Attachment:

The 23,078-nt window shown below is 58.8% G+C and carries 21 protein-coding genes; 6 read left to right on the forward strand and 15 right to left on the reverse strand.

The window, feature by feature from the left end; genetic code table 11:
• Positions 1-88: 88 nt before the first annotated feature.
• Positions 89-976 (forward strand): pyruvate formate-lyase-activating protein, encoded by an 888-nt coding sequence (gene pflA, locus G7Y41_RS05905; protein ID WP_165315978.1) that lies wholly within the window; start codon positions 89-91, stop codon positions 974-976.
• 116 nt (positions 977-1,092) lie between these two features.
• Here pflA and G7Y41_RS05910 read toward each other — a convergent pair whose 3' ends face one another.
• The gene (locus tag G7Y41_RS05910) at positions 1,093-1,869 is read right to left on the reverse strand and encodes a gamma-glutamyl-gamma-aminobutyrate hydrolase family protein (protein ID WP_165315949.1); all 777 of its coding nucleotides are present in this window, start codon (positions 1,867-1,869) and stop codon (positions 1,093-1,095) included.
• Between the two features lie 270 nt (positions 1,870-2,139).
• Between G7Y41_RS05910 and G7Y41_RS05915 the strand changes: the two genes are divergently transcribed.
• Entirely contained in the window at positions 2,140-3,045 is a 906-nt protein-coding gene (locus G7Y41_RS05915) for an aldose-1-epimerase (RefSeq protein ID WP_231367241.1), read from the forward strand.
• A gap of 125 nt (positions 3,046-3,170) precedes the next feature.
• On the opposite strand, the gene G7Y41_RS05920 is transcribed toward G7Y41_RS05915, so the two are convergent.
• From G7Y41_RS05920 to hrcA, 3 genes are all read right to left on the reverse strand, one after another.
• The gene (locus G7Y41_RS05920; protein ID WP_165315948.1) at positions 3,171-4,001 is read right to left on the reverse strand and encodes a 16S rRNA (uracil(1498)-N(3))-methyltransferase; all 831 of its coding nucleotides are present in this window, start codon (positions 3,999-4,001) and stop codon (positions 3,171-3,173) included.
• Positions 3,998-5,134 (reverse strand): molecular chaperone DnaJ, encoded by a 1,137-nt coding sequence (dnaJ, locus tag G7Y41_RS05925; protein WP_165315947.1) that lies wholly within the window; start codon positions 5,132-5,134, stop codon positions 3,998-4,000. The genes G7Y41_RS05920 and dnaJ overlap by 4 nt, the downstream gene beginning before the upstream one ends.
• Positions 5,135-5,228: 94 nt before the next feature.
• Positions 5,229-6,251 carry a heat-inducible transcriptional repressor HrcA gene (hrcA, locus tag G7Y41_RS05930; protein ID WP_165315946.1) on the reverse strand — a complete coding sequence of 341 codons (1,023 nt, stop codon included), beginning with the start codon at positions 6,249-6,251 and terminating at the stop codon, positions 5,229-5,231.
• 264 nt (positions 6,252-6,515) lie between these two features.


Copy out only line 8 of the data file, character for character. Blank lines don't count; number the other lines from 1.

• Between the two features lie 270 nt (positions 1,870-2,139).